MyPillow CEO Mike Lindell Sues FBI For Seizing His Phone At A Hardee’s Drive-Through
MyPillow chief Mike Lindell, a staunch supporter of former president Donald Trump, has sued the FBI for seizing his cellphone at a Hardee’s drive-through last week, alleging the agency violated his rights as he continues to peddle unsupported conspiracies about the 2020 election.
Lindell claims the FBI and Department of Justice violated his constitutional rights when FBI agents seized his phone at a Hardee’s drive-through as he returned from a duck hunting trip last week.
The court filing said Lindell feared “for his and his friend’s lives” and was “prepared to ram one of the vehicles to escape” after federal agents surrounded his truck to execute a warrant to seize his phone, which had been authorized by a federal judge.
Lindell said he was not allowed to leave until he handed over his phone, which he said amounted to “unlawful detention.”
Agents also failed to explain Lindell’s rights to him and refused his requests to call his attorney while they questioned him about issues including Dominion Voting Systems, his air travel and Tina Peters, the Mesa County, Colorado, election official who was indicted earlier this year for allegedly tampering with voting machines, the filing claims.
Lindell, who was not charged with a crime or arrested, also said that the government had to have been tracking him for the FBI to have been able to execute the search warrant at Hardee’s, as he did not publicize his plans to visit.
The lawsuit demands the return of Lindell’s cellphone, as well as any data obtained from it, which the government should be prevented from releasing or using in any investigation.
Lindell, like many of Trump’s closest allies, has frequently found himself in hot water over his continued claims that the 2020 election was stolen. He has been sued for his repeated and unsubstantiated allegations of voter fraud, notably by Dominion Voting Systems and Smartmatic for defamation, and says he has been canceled by major retailers in retaliation for his claims. He is a vocal opponent of computerized voting systems—something he reiterates in this lawsuit and insists is protected by the First Amendment—which he believes enabled wholesale fraud in the 2020 election. While he claims to have solid proof that the election was stolen from Trump, of widespread voter fraud and the faults of voting machines, Lindell’s evidence has not stood up to even basic scrutiny.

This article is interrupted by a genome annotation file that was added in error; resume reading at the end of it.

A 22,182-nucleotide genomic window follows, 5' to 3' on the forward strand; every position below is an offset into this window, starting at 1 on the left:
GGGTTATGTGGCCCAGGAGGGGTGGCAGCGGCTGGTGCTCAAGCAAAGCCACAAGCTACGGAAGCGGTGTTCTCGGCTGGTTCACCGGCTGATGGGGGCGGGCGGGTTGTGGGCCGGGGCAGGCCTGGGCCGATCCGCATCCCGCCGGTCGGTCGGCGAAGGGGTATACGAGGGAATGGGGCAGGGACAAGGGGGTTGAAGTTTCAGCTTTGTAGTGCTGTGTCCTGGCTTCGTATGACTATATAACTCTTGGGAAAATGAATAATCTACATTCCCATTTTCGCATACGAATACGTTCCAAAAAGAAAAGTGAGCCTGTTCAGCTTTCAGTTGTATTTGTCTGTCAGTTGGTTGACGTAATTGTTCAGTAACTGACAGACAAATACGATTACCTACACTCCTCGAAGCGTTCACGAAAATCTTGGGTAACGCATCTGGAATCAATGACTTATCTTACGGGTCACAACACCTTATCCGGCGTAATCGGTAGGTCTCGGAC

It is not clear whether Lindell himself is under investigation and he previously claimed agents were asking him over his ties to Peters. An image copied from a voting machine, allegedly by Peters, was uploaded to Frank Speech, a site he operates and Lindell previously said he had funded her legal defense directly, though later retracted the statement and said he had been mistaken, according to the New York Times. The case against Peters, who has pleaded not guilty to charges over a ploy to download data from voting machines, is one of several involving people allegedly accessing voting machines to retrieve data that could apparently prove conspiracy theories the election was stolen.